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Down on the Farm -- Factions forever

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It is difficult for us to understand, but parts of the Islamic world are split between Sunni and Shia Muslims. They don't mix, and they don't like each other.

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In the former Yugoslavia, you have Muslims thrown in with the Orthodox and the Catholics--three of the great world religions trying to live in the same region.

It worked as long as all three had Tito to hate. But when communism fell, they set to fighting, Yugoslavia fell apart and we're still over there keeping the peace.

During those years of warfare, I recall hearing sad stories of neighbors of different religions in small towns in Bosnia who once were friends but who ended up shooting each other, or touching stories of those who were expected to shoot each other but remained friends.

In the small towns around here, you have to search hard to find an equivalent source of strife.

The Catholics and the Lutherans have pretty much buried the hatchet. Although the clergy know what separates them, the people in the pews don't give a flying rip.

Intermarriage is no longer an issue. A coin flip at the 50 yard line usually settles the matter of which religion the offspring will be. I mean, they'll probably switch later anyway, or turn Buddhist in college.

No, the biggest division in the small town in my lifetime happened in 9th grade when they shipped half the guys in the class down to the ag and auto mechanics wing and the other half into band, choir and algebra.

That division created a schism which has lingered through the decades.

After 9th grade, the willy-nilly innocent friendships of childhood ended. An iron curtain of class distinction descended. The ag and auto mech guys viewed the algebra guys as effeminate wimps, and we algebra people viewed the ag and auto mech guys as a little dim.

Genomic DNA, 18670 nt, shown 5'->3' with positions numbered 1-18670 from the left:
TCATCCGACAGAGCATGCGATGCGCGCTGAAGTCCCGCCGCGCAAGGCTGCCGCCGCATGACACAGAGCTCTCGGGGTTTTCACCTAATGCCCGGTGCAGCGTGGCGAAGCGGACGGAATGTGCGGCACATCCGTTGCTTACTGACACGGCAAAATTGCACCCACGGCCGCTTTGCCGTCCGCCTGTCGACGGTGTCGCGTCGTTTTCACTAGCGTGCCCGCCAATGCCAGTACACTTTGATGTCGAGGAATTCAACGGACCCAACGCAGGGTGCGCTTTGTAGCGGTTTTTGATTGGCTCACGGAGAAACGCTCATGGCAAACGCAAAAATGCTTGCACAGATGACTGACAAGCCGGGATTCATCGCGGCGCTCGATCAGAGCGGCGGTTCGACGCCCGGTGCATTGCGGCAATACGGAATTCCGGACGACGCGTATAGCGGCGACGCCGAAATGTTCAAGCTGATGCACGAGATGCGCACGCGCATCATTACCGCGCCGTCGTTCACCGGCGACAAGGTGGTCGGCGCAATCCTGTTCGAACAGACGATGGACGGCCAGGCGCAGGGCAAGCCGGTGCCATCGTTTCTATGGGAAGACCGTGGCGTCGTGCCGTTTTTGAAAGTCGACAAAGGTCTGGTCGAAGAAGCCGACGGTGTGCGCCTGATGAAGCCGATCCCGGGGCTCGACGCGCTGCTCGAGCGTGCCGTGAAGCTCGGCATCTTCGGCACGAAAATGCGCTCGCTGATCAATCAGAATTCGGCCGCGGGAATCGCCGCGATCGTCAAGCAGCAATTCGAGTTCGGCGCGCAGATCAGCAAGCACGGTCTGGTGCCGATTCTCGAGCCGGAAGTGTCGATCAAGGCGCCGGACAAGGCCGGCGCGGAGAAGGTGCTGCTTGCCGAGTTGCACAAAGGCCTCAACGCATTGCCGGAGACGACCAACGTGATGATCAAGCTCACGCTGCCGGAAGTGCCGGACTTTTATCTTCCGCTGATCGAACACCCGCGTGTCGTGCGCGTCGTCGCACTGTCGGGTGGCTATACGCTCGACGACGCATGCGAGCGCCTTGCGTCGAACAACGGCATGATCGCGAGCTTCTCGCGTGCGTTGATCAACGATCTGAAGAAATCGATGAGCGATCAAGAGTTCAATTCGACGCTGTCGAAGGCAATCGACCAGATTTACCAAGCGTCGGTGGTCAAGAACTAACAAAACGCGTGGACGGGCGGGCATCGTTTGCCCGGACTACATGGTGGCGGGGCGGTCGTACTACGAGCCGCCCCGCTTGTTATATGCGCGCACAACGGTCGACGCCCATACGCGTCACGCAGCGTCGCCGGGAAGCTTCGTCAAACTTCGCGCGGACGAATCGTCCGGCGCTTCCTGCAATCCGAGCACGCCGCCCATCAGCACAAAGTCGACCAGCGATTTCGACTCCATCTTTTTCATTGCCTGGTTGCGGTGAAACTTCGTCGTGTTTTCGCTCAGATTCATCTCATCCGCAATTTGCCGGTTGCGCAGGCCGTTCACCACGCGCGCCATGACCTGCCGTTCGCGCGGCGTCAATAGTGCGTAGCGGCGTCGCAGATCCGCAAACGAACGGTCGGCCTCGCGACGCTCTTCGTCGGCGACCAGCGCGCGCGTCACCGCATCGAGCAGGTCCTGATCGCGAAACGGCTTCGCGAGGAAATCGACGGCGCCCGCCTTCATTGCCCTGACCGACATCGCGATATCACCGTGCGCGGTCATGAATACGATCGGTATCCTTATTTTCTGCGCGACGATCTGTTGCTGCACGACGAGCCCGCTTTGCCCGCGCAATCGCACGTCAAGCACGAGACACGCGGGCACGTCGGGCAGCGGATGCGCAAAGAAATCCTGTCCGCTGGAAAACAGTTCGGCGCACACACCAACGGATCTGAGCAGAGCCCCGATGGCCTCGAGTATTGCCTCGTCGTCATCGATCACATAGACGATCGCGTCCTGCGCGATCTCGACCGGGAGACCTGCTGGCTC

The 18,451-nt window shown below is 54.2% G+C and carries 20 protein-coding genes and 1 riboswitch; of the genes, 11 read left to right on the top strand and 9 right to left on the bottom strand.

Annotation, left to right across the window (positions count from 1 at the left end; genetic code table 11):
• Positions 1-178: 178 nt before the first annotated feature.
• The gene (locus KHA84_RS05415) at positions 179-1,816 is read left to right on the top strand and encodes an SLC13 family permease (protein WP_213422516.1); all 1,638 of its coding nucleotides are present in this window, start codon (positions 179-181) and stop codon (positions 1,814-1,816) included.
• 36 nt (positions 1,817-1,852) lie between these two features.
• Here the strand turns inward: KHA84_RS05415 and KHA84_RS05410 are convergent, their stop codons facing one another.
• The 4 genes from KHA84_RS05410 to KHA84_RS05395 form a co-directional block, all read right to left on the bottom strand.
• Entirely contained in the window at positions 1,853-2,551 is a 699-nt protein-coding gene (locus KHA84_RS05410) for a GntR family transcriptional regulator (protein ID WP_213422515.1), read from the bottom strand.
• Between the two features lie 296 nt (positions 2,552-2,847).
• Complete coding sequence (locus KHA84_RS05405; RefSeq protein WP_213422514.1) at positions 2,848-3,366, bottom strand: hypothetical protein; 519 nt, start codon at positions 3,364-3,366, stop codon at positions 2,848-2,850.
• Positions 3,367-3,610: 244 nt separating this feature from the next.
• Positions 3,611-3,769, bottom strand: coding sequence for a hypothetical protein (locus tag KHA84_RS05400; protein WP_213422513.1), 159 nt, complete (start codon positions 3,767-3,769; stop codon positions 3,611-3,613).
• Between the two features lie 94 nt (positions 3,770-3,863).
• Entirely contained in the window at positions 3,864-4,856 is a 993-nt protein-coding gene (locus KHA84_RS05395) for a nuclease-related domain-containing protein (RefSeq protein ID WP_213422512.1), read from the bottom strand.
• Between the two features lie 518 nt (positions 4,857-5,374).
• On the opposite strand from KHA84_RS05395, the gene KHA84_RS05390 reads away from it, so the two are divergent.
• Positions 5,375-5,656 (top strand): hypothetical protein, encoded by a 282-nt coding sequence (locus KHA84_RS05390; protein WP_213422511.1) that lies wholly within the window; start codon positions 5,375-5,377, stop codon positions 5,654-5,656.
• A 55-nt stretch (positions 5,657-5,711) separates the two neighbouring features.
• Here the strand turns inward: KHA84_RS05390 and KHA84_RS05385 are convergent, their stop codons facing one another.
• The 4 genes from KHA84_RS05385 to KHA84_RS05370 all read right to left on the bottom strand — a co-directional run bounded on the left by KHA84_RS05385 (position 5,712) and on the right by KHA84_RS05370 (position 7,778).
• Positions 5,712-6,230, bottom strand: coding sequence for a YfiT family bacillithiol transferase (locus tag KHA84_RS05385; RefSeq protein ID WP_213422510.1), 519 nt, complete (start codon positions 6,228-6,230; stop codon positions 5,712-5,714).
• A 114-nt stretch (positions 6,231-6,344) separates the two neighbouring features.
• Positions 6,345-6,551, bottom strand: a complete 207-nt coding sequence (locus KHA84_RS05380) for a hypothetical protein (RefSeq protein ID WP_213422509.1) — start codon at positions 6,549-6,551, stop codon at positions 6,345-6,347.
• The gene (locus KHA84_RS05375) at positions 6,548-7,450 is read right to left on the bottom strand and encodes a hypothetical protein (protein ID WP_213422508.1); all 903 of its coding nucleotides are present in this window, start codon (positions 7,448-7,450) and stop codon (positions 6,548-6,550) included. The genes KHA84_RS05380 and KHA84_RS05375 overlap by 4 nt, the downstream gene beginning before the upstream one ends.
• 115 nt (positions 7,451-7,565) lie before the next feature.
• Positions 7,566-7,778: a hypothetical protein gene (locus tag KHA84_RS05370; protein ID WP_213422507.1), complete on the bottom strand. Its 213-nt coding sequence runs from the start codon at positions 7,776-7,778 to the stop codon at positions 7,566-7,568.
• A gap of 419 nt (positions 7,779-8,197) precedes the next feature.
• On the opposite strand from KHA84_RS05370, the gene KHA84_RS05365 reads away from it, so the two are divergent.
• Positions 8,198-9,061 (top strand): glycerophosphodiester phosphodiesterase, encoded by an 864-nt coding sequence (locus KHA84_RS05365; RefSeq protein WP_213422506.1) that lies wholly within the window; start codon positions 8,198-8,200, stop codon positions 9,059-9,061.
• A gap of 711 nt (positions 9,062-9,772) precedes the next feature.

Friendships between the factions happened, but were limited to the football field or the school bus. In the hallways, you didn't speak to the other side.

Most of my childhood friends ended up being auto mechanics guys. After the schism, I pretty much started from scratch, scrambling to find new friends in algebra and band.

Every now and then, you'd catch the eye of one of your old buddies across the battle lines and there'd be a tinge of recognition and regret, but it passed. We knew where we belonged.

As the years have gone by, some of the distinctions have blurred.

For instance, one of my algebra friends scored a real coup and married a beautiful girl from an auto mech family. Things have gone surprisingly well.

But for the most part, the division between the two cultures stuck. You can tell because when you talk to somebody from the other side as an adult, even if it is just to buy an air filter, there's a sense of relief when violence doesn't break out.

Sometimes, there are touching exceptions. Early on a Sunday morning just before Memorial Day awhile ago, I was out in the cemetery planting flowers on somebody's grave. I had the cemetery to myself. It was perfectly still.

Then I heard a roar. It was an auto mech guy in his souped-up Chevy. He pulled into the drive. At a low rumble, he made a pass through the graveyard.

Out of the corner of my eye I saw that when he got to the grave of a relative, he tapped on the brakes as a sign of respect. He did not stop. He did not look at the grave. As he rumbled back towards the highway, there came the uncomfortable moment when we both knew each other knew that the other one was there. It could no longer be denied. What to do--wave?

Nope. As a sign of mutual respect, we ignored each other. He was embarrassed enough to be caught in the cemetery by an algebra wimp, and I wasn't about to grovel for the approval of an auto mech bully by waving like a fool.

As he pulled onto the highway, he squealed his tires as if to shed any lingering traces of sentiment.

And I continued to plant petunias.

It was a touching moment of cross-cultural understanding.

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